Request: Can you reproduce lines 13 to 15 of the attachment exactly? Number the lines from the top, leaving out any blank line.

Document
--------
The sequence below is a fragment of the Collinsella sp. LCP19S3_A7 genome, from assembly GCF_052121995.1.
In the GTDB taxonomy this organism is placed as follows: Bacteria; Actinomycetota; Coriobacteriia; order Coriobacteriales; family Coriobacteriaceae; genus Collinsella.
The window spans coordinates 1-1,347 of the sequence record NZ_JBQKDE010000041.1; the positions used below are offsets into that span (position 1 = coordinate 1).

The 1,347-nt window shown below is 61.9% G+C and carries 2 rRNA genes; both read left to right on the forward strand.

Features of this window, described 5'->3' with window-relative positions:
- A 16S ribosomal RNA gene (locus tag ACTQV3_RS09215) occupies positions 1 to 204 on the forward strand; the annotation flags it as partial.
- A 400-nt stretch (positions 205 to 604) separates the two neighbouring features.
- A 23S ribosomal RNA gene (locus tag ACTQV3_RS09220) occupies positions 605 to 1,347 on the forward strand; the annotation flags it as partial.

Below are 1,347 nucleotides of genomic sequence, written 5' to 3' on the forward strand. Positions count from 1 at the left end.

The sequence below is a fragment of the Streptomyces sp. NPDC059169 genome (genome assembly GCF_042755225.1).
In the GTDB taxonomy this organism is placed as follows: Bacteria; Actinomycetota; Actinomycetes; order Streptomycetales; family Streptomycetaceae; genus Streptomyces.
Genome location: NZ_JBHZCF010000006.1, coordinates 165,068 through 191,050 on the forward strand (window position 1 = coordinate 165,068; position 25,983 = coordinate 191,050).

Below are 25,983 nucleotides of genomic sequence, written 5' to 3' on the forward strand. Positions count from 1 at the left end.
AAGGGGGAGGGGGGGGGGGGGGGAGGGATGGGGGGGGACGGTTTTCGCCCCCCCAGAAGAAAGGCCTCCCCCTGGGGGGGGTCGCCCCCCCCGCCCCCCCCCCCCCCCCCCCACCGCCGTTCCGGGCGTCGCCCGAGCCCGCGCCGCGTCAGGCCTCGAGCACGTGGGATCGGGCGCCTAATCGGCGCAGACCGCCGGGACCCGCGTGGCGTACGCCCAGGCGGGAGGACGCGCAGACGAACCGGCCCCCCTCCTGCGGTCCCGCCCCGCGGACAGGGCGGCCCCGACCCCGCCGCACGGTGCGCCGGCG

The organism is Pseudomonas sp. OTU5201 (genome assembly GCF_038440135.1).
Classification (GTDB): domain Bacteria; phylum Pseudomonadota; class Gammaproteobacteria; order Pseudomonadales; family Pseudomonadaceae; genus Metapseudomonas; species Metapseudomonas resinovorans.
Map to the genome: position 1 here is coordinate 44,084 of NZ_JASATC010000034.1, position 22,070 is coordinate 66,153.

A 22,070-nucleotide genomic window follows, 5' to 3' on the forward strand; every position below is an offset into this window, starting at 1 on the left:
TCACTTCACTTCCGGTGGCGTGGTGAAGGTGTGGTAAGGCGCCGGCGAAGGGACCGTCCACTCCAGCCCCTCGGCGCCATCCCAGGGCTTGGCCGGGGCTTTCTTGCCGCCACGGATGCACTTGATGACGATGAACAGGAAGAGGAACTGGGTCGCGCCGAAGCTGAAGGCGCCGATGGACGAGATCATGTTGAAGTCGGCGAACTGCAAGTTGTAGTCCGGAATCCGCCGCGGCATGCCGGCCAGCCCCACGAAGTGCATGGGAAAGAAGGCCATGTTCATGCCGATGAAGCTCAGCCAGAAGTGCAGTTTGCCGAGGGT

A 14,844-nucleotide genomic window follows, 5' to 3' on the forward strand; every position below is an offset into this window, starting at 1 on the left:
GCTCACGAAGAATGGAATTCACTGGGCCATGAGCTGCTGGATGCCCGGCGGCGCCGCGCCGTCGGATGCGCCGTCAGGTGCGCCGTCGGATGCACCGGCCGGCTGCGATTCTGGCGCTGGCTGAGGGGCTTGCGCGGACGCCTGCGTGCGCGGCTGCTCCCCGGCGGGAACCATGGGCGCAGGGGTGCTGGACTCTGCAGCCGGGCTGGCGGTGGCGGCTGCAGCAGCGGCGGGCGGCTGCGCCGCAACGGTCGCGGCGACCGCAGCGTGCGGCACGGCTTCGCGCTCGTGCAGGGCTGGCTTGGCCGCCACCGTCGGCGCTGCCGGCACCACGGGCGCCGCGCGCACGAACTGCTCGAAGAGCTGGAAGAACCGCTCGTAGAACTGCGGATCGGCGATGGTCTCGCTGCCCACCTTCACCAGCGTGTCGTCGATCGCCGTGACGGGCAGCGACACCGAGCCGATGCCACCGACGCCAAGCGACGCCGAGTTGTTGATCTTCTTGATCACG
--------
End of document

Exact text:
Below are 25,983 nucleotides of genomic sequence, written 5' to 3' on the forward strand. Positions count from 1 at the left end.
AAGGGGGAGGGGGGGGGGGGGGGAGGGATGGGGGGGGACGGTTTTCGCCCCCCCAGAAGAAAGGCCTCCCCCTGGGGGGGGTCGCCCCCCCCGCCCCCCCCCCCCCCCCCCCACCGCCGTTCCGGGCGTCGCCCGAGCCCGCGCCGCGTCAGGCCTCGAGCACGTGGGATCGGGCGCCTAATCGGCGCAGACCGCCGGGACCCGCGTGGCGTACGCCCAGGCGGGAGGACGCGCAGACGAACCGGCCCCCCTCCTGCGGTCCCGCCCCGCGGACAGGGCGGCCCCGACCCCGCCGCACGGTGCGCCGGCG

The organism is Pseudomonas sp. OTU5201 (genome assembly GCF_038440135.1).